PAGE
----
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picttoppm(1)									     picttoppm(1)

       picttoppm - convert a Macintosh PICT file into a portable pixmap

       picttoppm [-verbose] [-fullres] [-noheader] [-quickdraw] [-fontdirfile] [pictfile]

       Reads  a  PICT  file  (version 1 or 2) and outputs a portable pixmap.  Useful as the first
       step in converting a scanned image to something that can be displayed on Unix.

       -fontdir file
	      Make the list of BDF fonts in ``file'' available for use by picttoppm when  drawing
	      text.  See below for the format of the fontdir file.

	      Force any images in the PICT file to be output with at least their full resolution.
	      A PICT file may indicate that a contained image is to be scaled down before output.
	      This  option forces images to retain their sizes and prevent information loss.  Use
	      of this option disables all PICT operations except images.

	      Do not skip the 512 byte header that is present on all PICT files.  This is  useful
	      when you have PICT data that was not stored in the data fork of a PICT file.

	      Execute only pure quickdraw operations.  In particular, turn off the interpretation
	      of special PostScript printer operations.

	      Turns on verbose mode which prints a a whole bunch of information that  only  pict-
	      toppm hackers really care about.

       The  PICT  file	format	is  a general drawing format.  picttoppm does not support all the
       drawing commands, but it does have full support for any image commands and reasonable sup-
       port  for  line,  rectangle, polgon and text drawing.  It is useful for converting scanned
       images and some drawing conversion.

       Memory is used very liberally with at least 6 bytes needed for every pixel.  Large  bitmap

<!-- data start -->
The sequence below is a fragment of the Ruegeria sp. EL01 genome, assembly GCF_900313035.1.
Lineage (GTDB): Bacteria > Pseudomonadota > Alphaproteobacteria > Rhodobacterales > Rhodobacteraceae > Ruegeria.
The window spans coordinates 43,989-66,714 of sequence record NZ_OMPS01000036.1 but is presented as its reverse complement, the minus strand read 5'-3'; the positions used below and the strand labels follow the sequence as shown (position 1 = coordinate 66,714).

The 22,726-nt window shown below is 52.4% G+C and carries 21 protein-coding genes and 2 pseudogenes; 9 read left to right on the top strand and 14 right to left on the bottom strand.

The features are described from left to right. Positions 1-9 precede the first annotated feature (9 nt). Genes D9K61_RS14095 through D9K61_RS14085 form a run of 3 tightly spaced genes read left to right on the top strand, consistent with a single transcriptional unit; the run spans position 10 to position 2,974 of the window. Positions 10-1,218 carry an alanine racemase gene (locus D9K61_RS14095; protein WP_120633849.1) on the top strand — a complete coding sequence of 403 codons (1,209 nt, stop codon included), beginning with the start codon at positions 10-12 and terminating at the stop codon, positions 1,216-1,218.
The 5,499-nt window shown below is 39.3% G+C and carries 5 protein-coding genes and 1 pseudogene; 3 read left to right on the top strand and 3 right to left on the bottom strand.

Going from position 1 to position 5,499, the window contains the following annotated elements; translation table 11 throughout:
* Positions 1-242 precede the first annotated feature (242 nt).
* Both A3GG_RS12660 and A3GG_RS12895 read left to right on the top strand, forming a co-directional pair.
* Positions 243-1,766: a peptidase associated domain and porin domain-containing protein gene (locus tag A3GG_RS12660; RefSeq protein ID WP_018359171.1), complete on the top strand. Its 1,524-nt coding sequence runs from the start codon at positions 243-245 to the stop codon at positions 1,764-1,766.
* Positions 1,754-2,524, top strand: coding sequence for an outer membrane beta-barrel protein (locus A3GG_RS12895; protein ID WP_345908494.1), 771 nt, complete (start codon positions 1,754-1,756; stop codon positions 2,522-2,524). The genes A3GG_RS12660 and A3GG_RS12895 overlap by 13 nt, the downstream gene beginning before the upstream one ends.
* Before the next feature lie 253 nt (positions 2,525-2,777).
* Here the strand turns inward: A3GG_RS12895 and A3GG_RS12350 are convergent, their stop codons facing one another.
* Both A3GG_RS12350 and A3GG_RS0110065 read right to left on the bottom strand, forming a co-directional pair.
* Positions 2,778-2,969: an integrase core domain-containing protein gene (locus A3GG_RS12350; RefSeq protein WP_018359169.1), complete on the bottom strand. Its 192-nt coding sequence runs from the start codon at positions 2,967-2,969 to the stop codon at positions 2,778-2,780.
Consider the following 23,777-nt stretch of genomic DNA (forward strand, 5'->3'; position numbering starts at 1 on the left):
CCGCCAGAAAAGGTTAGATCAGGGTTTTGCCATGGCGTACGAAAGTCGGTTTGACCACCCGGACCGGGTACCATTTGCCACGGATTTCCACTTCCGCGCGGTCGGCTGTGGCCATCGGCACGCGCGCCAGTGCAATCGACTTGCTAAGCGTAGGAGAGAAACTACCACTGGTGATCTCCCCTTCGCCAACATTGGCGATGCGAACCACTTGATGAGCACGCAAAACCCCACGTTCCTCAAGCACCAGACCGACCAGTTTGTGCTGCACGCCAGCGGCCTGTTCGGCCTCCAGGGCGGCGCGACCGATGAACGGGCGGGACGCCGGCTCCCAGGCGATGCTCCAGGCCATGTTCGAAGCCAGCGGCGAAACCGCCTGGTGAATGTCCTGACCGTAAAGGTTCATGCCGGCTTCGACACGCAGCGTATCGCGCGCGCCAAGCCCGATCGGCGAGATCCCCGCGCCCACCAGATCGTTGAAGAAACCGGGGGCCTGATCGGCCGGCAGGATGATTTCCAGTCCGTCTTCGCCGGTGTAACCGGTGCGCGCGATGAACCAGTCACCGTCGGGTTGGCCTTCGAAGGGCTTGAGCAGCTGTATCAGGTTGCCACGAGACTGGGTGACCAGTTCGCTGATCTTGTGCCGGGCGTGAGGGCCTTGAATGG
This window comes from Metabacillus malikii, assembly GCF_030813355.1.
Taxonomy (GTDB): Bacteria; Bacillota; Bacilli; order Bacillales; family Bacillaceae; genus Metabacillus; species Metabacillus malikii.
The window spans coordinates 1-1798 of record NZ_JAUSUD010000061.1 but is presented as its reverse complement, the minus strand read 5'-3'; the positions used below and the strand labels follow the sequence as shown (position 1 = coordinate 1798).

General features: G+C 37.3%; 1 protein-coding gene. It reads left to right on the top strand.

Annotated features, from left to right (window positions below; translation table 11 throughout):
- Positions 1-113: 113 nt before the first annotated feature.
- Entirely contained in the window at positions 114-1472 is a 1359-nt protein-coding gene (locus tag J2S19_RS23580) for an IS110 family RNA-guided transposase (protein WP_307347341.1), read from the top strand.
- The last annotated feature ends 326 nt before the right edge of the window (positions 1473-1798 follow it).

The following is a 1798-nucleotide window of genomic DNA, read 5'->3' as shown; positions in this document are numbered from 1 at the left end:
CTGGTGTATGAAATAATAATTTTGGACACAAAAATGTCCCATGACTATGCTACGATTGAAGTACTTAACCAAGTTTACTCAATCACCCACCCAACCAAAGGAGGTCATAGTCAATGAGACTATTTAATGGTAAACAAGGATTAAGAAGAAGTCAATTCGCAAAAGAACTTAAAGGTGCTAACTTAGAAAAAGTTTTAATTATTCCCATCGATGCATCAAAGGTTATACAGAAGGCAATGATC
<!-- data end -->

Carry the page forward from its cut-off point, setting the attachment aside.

PICT files will likely run your computer out of memory.

       picttoppm  has a built in default font and your local installer probably provided adequate
       extra fonts.  You can point picttoppm at more fonts which you specify in a font	directory
       file.   Each line in the file is either a comment line which must begin with ``#'' or font
       information.  The font information consists of 4 whitespace spearated fields.   The  first
       is the font number, the second is the font size in pixels, the third is the font style and
       the fourth is the name of a BDF file containing the font.  The BDF format  is  defined  by
       the X window system and is not described here.

       The  font  number indicates the type face.  Here is a list of known font numbers and their

       0    Chicago
       1    application font
       2    New York
       3    Geneva
       4    Monaco
       5    Venice
       6    London
       7    Athens
       8    San Franciso
       9    Toronto
       11   Cairo
       12   Los Angeles
       20   Times Roman
       21   Helvetica
       22   Courier
       23   Symbol
       24   Taliesin

       The font style indicates a variation on the font.  Multiple variations may apply to a font
       and the font style is the sum of the variation numbers which are:

       1    Boldface
       2    Italic
       4    Underlined
       8    Outlined
       16   Shadow
       32   Condensed
       64   Extended

       Obviously  the  font  defintions are strongly related to the Macintosh.	More font numbers
       and information about fonts can be found in Macintosh documentation.

       Inside Macintosh volumes 1 and 5, ppmtopict(1), ppm(5)

       Copyright 1993 George Phillips

					 29 November 1991			     picttoppm(1)
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